Jennifer: Wake up cranky with sunlight sticking in my eyes like tacks. Read D-Listed online and spit soy milk out through my nose as I laugh uncontrollably. Email my best friend in NY funny pictures of monkeys or lemurs I pull off the net (don’t ask). Read about Britney’s latest disaster and thank god I’m nobody’s mother yet. Eat cereal while staring at my manuscript on the glowing screen of my iBook. When I finally do start writing—usually around 10 AM—its pretty common for me to continue right through the day—stopping usually around five if I’m actively entrenched in a book. I tend to work very hard and very fast at breakneck speed, get the whole story out on the page, and THEN go back and edit once I’ve got a complete manuscript. Of course there are plenty of breaks in between to make coffee, dance around my kitchen to sixties soul music, or order a chocolate chip muffin if I happen to be working at my neighborhood coffee shop (Damn you, chocolate chip muffins!). My jeans do not thank me for such behavior.

haha! Yeah, muffins are addicting! Please tell us about your novel, THE ELITE, and what we can expect from your characters.

Jennifer: My series, THE ELITE, drops June 2008 from Penguin, Berkley. THE ELITE revolves around sixteen-year-old Casey McCloy—who has just moved from Normal, Illinois to The Bramford, a luxury apartment building on the Upper East Side of Manhattan to live with her grandmother. The series is all about Casey’s attempts to fit in with the most popular girls in her building—the Bram Clan, led by the indomitable, popular, pretty, platinum blond Madison Macallister—who is capable of ruining lives and destroying reputations with one well-timed whisper. She’s not just Casey’s new classmate and neighbor; she’s an icon. Better to be on her good side. But after a city-haute makeover from her new frenemy Madison, Casey is wearing the right clothes, saying the right things, and meeting the right people—including Drew, the boy-about-town who Madison thinks belongs to her and her alone…

I'm intrigued already!  What's up next? Do you have another project in the works? If so, please tell us about it.

Jennifer: I’m working on a couple of different ideas—of course what I’d REALLY love is for THE ELITE to take off and become so popular that it becomes a ten-book series instead of three, but I’ve also got two other books in the works. One is entitled BITTEN and is about two identical twins form Manhattan, Lucy and Mina Vanderbilt, whose parents buy Dracula’s castle in Romania in the midst of a mid-life crisis, forcing the family to move to Eastern Europe and live in a dilapidated, musty, stone castle. But before both girls begin attendance at a posh boarding school in Geneva, Switzerland, they’ll spend the summer at their new home sweet home—a castle situated in the heart of Romania, just off of Highway 73—better known as the intersection of creepy and get-me-the-hell-out-of-here—worlds away from their sophisticated Manhattan lifestyle. Upon their arrival, Mina quickly falls in with Jonathan Marlowe—the town’s resident hottie, who’s left London to visit his grandfather for the summer and spends his days attempting to pen the next great British novel at the local café. But after Mina suffers a “bite” from a mysterious apparition one evening while trolling the grounds of the castle, her love life will never be the same again. Expressions like “can I have a bite of that?” take on a WHOLE new meaning, and suddenly, the most notorious, identical, and inseparable twins in all of Manhattan have never been quite so different . . .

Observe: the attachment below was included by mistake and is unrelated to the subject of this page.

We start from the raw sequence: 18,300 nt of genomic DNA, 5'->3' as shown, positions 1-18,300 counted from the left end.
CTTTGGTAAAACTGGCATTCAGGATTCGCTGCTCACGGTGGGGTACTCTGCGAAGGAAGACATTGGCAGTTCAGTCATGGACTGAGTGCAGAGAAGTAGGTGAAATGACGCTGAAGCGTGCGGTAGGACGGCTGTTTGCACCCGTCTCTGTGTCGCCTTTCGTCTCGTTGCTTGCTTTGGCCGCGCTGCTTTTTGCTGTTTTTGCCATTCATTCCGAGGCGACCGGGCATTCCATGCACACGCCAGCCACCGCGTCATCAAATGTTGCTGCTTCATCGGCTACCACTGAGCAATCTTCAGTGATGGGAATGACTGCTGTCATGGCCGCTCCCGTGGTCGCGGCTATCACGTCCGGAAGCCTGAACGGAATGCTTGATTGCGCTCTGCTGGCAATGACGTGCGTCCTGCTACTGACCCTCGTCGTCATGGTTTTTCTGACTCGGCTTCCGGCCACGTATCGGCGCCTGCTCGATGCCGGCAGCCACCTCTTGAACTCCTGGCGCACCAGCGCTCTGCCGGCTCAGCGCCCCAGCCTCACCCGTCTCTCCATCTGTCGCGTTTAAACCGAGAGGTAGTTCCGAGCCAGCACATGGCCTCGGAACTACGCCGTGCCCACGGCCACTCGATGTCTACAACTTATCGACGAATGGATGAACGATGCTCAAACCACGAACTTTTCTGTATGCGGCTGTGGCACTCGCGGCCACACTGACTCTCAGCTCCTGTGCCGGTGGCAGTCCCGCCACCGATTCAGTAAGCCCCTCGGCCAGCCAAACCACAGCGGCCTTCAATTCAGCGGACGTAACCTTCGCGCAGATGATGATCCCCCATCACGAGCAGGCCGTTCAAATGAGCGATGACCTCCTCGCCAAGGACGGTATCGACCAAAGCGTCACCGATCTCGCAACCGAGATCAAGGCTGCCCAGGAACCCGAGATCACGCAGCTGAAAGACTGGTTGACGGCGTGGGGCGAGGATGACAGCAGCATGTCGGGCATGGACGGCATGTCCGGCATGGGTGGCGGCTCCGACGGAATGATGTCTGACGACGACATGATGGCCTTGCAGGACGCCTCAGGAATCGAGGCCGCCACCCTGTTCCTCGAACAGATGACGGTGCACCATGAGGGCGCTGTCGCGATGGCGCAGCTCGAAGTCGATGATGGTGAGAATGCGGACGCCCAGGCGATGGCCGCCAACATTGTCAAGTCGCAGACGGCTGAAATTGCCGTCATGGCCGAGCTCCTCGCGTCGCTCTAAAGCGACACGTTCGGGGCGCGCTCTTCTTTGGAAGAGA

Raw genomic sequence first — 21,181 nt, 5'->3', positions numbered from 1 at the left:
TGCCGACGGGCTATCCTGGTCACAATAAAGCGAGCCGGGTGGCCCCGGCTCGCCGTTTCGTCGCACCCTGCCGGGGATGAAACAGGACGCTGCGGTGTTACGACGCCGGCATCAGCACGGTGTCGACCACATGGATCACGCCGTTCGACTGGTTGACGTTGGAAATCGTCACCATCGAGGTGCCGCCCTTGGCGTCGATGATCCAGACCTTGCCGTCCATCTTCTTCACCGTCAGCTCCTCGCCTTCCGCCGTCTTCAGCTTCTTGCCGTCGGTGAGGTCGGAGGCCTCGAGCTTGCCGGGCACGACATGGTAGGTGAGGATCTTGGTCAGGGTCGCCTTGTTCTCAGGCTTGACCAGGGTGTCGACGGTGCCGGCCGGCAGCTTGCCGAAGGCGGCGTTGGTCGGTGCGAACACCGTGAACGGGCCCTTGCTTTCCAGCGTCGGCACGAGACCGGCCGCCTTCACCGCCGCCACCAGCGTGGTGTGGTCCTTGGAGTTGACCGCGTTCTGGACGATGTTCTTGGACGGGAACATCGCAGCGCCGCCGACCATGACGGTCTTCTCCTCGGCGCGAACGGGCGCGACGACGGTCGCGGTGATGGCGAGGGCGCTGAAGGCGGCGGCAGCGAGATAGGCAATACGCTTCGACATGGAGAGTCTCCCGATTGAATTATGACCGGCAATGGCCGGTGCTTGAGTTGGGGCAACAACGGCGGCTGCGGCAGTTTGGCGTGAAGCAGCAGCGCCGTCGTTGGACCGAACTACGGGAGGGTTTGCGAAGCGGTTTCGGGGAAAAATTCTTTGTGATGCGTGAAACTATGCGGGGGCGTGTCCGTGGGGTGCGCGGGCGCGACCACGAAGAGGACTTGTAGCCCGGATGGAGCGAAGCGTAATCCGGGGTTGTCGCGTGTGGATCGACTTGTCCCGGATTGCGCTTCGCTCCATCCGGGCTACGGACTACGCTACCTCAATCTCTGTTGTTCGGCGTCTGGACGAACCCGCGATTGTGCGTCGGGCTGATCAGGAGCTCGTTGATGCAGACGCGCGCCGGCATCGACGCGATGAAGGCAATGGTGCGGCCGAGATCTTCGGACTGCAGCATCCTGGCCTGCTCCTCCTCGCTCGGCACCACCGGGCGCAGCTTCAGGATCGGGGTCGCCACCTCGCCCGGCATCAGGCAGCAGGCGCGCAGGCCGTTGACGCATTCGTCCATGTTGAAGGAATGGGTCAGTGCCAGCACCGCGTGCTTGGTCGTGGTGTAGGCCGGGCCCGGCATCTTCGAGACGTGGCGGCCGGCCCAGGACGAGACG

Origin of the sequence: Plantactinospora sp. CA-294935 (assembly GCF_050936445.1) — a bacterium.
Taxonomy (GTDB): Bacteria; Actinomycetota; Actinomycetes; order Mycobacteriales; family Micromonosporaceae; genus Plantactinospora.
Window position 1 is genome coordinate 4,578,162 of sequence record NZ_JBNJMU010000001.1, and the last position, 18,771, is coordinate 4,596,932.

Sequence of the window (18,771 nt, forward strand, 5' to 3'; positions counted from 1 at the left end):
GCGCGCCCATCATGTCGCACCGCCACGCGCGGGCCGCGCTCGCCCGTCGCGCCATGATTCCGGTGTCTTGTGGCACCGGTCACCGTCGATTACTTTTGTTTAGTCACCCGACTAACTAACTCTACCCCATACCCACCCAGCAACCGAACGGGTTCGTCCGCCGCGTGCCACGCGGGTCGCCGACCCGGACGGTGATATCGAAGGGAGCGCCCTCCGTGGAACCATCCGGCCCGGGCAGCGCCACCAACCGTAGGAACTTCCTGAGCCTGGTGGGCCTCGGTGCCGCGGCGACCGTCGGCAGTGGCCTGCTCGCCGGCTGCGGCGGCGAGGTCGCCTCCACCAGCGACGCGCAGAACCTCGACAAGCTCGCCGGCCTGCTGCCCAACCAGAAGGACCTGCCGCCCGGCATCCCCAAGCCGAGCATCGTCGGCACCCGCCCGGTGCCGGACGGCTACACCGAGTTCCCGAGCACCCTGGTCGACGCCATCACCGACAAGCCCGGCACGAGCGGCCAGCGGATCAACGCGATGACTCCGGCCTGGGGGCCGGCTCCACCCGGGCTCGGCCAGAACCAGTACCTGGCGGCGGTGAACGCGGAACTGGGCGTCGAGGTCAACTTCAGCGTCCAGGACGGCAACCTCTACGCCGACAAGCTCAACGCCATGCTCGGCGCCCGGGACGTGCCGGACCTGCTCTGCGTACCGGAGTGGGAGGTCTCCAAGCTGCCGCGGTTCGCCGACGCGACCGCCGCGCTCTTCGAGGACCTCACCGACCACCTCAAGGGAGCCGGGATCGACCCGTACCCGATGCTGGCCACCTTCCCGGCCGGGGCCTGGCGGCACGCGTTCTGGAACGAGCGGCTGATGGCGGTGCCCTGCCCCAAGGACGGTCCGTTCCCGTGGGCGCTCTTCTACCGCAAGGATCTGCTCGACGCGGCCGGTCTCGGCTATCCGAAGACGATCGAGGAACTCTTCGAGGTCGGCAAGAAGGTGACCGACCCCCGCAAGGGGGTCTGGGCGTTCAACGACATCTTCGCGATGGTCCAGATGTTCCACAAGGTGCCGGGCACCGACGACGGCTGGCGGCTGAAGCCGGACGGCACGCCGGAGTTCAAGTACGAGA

The other series I’m working on is about a seventeen-year-old girl named Belle who moves with her diplomat father to the Plaza Athanee hotel in Paris and begins to have a series of French fried adventures when she’s let loose on the city of lights. It’s kind of inspired by the Eloise books—which I adored as a kid (OK, who am I kidding? I love then NOW), except with lots of champagne and dating!

All sound like my kind of reads! Thanks again for chatting, Jennifer.  I wish you the best with all your projects.  Would you like to close with a writing tip?

Jennifer: Just keep writing—even if you think what you’re putting down on the page is crap. Writing is mostly about having the discipline to get up and do it every day—whether you feel like it or not. And all the frustration is definitely worth it in that moment when a book, character, or story really begins to come alive—it’s my favorite part of the writing process, and what makes me get up every day and want to sit down and write—the feeling of being utterly lost in a world I’ve created.